The shortage of U.S. dollars in the country has plunged the financial system into disarray and forced businesses to close.
Zimbabwe will introduce a new currency in the next 12 months, the finance minister said, as a shortage of U.S. dollars has plunged the financial system into disarray and forced businesses to close.
In the past two months, the southern African nation has suffered acute shortages of imported goods, including fuel whose price was increased by 150 percent.
Zimbabwe abandoned its own currency in 2009 after it was wrecked by hyperinflation and adopted the greenback and other currencies, such as sterling and the South African rand.
But there is not enough hard currency in the country to back up the $10 billion of electronic funds trapped in local bank accounts, prompting demands from businesses and civil servants for cash which can be deposited and used to make payments.
Finance Minister Mthuli Ncube told a townhall meeting a new local currency would be introduced in less than 12 months.
“On the issue of raising enough foreign currency to introduce the new currency, we are on our way already, give us months, not years,” he said.
Zimbabwe’s foreign reserves now provide less than two weeks cover for imports, central bank data show. The government has previously said it would only consider launching a new currency if it had at least six months of reserves. Locals are haunted by memories of the Zimbabwean dollar, which became worthless as inflation spiralled to reach 500 billion percent in 2008, the highest rate in the world for a country not at war, wiping out pensions and savings.
A surrogate bond note currency introduced in 2016 to stem dollar shortages has also collapsed in value.
President Emmerson Mnangagwa is under pressure to revive the economy but dollar shortages are undermining efforts to win back foreign investors sidelined under his predecessor Robert Mugabe.
Mnangagwa told reporters that the price of petrol had increased to $3.31 per litre from $1.32 but there would be no increase for foreign embassies and tourists paying in cash U.S. dollars.
Locals can pay via local debit cards, mobile phone payments and a surrogate bond note currency.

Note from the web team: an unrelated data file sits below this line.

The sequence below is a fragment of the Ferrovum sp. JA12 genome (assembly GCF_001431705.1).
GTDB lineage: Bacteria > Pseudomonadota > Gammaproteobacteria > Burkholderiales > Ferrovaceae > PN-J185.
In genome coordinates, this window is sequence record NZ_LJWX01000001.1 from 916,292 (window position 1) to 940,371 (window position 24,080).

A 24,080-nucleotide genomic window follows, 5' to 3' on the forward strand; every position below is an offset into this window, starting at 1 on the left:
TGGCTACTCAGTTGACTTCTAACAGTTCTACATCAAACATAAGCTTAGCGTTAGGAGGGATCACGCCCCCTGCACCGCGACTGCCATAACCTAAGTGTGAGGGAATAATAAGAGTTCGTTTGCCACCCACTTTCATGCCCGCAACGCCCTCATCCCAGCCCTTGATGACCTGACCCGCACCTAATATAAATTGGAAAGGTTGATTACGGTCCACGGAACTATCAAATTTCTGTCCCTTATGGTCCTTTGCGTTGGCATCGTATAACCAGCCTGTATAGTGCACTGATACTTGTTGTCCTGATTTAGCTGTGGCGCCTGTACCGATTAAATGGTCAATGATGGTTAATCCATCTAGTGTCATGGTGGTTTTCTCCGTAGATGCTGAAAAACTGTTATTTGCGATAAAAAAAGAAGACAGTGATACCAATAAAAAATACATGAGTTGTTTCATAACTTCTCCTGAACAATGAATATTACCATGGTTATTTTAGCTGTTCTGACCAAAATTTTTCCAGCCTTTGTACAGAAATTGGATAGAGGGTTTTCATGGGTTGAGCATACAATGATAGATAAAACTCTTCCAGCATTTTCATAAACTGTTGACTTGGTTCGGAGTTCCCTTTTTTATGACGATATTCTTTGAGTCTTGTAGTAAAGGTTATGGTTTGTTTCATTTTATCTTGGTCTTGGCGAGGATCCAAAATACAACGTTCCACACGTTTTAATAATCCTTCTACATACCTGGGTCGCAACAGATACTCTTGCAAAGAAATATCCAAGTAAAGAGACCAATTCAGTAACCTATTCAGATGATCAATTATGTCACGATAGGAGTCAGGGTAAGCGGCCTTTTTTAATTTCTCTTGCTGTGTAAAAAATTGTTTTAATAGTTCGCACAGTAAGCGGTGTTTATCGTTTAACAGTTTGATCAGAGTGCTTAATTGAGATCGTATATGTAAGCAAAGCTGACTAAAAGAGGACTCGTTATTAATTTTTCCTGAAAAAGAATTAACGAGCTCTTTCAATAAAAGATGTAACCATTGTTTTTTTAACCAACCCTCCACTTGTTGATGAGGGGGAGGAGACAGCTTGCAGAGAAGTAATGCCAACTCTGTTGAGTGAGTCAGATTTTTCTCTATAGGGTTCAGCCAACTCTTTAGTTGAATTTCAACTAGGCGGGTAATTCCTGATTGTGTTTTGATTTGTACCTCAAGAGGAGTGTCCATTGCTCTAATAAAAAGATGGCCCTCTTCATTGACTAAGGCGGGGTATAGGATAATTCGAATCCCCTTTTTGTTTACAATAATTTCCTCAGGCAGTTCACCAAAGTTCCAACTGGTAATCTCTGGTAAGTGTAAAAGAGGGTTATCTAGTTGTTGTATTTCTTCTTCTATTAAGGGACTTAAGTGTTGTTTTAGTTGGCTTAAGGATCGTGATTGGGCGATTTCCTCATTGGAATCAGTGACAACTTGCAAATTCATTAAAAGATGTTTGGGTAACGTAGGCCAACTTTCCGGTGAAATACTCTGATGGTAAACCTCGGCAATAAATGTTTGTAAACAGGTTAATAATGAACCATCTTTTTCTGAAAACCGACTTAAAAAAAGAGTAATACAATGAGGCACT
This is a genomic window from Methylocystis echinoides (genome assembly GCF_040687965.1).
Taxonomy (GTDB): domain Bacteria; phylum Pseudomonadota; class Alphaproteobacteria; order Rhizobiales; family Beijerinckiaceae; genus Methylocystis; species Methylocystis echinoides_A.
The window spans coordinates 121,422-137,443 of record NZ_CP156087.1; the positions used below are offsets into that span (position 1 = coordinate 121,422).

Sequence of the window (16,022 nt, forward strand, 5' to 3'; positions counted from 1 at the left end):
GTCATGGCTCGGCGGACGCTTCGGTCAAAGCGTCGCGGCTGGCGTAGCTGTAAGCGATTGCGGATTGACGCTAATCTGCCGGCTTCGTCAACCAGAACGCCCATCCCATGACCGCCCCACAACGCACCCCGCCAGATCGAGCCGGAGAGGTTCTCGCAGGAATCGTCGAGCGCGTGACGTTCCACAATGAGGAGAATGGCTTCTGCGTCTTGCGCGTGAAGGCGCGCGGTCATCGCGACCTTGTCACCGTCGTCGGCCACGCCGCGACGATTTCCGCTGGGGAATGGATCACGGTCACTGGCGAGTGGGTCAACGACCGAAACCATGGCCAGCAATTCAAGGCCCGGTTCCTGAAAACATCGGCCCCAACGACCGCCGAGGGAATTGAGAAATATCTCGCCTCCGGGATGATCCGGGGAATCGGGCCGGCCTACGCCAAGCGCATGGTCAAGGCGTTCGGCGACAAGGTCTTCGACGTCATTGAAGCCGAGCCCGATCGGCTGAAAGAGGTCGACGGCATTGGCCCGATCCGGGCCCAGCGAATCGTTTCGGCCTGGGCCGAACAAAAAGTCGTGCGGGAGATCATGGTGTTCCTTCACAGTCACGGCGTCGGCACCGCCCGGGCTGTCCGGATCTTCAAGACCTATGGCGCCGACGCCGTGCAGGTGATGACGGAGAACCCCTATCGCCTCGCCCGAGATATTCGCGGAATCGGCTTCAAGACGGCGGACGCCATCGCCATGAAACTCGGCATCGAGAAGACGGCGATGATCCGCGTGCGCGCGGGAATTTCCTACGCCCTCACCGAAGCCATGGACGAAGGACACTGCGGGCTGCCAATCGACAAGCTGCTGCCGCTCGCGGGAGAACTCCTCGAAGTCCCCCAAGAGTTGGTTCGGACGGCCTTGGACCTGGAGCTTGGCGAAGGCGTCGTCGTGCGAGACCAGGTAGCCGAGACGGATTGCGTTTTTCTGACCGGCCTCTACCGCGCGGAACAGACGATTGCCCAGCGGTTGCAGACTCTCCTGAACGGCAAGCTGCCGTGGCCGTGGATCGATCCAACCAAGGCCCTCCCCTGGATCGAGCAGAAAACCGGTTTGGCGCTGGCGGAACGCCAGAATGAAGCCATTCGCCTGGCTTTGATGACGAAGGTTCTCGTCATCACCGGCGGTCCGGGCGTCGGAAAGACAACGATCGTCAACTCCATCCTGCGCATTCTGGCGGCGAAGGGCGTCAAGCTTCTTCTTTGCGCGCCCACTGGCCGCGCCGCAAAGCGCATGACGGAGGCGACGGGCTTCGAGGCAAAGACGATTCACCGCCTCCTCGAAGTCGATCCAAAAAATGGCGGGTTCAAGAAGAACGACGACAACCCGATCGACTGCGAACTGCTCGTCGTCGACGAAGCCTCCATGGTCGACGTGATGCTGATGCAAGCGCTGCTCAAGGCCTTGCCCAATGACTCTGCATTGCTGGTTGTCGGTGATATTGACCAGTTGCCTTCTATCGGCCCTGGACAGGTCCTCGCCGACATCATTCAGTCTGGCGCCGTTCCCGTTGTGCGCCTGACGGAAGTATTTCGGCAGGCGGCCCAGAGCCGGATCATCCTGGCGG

With less than $400 million in actual cash in Zimbabwe according to central bank figures, fuel shortages have worsened and companies are struggling to import raw materials and equipment, forcing them to buy greenback notes on the black market at a premium of up to 370 percent.
The Confederation of Zimbabwe Industries has warned some of its members could stop operating at the end of the month due to the dollar crunch. Cooking oil and soap maker Olivine Industries said it had suspended production and put workers on indefinite leave because it owed foreign suppliers $11 million.
A local associate of global brewing giant Anheuser-Busch Inbev said this week it would invest more than $120 million of dividends and fees trapped in Zimbabwe into the central bank’s savings bonds.
When economically challenged rulers try to run nations, especially fragile ones, they can easily make mistakes.
In the past few weeks demonstrators have taken to the streets of Khartoum and Omdurman to protest Sudanese President Omar al-Bashir’s removal of subsidies that have long kept bread and fuel affordable.
Now it’s Zimbabwe’s turn. Just before flying off to Russia last weekend, President Emmerson Mnangagwa doubled the price of petrol. Doing so brought already impoverished urban Zimbabweans out onto the streets of the capital Harare as well as Bulawayo and a dozen other cities and towns. Protesters blocked roads with tyres, trees and rocks, stopped bus transport, attacked the police, threw canisters of tear gas back at security forces and generally ran amok.
Mnangagwa’s excuse for raising prices so abruptly is not clear. Possibly he thinks that more costly petrol will bring more cash into national coffers that are mostly bare. Or perhaps he believes that more petrol will pour into the country via the pipeline from Beira in Mozambique if it is more valuable. Both ideas are barmy.